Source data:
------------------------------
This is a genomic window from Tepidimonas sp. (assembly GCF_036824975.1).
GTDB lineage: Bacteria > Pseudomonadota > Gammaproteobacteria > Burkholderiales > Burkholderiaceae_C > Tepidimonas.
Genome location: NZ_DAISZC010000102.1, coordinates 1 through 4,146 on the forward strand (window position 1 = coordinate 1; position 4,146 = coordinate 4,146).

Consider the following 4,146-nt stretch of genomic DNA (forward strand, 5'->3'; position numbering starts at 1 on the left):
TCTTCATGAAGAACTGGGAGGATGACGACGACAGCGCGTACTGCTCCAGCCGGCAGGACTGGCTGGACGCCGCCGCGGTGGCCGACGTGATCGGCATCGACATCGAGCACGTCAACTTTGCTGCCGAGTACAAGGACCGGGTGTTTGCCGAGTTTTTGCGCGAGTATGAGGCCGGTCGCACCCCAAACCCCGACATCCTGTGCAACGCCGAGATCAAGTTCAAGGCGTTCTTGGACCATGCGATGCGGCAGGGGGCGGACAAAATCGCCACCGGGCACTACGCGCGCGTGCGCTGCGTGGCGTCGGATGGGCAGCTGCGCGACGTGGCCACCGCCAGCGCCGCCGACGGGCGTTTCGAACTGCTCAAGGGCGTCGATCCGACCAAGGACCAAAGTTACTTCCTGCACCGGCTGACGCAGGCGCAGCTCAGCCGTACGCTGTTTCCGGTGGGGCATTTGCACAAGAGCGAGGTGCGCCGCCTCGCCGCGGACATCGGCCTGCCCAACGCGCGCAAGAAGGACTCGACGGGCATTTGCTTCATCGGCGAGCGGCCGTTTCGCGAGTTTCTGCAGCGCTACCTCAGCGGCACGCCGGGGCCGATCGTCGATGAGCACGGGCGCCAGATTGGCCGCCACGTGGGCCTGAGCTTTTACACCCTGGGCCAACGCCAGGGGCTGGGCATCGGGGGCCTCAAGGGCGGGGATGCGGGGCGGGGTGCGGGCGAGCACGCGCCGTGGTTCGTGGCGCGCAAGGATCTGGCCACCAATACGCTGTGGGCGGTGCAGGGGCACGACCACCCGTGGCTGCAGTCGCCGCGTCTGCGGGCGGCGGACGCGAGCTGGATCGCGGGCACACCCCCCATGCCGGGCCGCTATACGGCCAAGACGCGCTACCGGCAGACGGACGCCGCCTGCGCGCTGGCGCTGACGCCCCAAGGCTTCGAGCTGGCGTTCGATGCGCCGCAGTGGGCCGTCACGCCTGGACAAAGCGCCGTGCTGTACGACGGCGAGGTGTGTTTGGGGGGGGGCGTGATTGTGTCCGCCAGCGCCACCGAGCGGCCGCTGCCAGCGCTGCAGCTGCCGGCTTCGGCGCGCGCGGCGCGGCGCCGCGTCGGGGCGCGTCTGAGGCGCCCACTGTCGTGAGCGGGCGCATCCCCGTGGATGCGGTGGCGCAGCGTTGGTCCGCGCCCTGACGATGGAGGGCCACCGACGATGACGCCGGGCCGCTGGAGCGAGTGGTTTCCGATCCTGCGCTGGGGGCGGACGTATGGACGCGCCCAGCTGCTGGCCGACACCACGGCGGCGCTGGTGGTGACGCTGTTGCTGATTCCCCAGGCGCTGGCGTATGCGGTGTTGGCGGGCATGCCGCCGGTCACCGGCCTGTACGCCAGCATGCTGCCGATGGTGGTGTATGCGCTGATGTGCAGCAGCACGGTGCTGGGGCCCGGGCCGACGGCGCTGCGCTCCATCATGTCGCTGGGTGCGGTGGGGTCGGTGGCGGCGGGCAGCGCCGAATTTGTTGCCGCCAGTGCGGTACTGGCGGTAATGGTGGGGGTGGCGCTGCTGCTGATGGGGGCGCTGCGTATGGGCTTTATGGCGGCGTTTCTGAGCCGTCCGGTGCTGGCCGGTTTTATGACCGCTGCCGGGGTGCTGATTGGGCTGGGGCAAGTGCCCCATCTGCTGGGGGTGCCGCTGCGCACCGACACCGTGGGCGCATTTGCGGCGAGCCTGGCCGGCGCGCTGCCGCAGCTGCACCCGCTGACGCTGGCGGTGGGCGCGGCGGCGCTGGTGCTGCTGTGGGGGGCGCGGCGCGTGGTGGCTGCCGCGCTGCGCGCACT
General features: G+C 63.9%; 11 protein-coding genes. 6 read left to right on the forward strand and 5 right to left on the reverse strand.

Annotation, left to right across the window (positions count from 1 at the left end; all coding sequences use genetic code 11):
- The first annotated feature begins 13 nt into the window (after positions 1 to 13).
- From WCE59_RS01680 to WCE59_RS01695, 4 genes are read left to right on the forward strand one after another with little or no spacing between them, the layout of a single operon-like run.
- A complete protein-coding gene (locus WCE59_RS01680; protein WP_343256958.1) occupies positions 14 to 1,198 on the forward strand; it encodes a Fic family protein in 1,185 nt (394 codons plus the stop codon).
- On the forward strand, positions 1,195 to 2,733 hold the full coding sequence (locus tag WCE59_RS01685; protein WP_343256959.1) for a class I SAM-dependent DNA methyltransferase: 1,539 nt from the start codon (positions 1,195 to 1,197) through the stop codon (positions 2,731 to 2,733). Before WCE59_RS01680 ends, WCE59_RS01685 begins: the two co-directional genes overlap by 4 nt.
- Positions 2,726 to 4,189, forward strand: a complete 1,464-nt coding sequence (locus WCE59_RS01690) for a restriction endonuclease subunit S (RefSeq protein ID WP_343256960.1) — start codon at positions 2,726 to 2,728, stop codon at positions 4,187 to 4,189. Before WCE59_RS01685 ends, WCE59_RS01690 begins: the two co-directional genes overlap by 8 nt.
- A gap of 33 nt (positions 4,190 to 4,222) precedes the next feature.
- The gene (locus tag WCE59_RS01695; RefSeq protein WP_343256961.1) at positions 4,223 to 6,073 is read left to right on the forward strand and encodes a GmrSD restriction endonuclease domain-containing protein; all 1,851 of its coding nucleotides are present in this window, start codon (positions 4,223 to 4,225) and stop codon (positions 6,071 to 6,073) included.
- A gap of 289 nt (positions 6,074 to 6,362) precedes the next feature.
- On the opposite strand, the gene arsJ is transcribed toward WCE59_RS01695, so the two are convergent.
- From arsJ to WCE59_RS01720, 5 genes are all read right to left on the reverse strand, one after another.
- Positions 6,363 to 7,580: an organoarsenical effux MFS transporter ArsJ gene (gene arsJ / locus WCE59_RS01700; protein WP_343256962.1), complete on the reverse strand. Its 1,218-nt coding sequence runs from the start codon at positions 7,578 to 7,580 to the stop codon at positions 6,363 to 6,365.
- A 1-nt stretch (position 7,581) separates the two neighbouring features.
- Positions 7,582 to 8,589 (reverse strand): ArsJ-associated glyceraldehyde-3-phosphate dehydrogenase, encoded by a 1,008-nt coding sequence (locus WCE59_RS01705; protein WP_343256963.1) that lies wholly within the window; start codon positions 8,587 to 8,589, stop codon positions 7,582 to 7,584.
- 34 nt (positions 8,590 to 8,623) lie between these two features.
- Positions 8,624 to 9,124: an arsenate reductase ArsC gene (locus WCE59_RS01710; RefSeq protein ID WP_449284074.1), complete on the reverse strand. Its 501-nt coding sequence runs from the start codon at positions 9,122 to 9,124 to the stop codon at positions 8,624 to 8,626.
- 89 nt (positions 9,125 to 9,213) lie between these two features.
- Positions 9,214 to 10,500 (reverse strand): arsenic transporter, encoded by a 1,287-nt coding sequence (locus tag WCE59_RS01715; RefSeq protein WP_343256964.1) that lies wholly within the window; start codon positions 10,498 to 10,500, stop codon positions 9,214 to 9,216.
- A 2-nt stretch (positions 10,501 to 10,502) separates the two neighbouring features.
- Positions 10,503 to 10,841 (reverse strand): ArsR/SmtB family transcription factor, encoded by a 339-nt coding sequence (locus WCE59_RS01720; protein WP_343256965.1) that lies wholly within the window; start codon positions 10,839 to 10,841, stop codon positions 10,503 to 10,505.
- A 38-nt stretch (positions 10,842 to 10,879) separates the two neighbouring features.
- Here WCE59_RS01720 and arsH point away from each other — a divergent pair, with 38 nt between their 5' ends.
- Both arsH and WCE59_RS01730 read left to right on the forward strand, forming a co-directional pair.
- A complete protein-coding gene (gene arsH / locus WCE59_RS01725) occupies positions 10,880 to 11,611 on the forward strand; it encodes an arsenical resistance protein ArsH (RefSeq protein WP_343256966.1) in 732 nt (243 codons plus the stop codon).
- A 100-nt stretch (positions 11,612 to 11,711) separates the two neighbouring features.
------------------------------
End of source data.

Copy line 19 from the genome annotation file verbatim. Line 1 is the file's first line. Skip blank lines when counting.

- A 1-nt stretch (position 7,581) separates the two neighbouring features.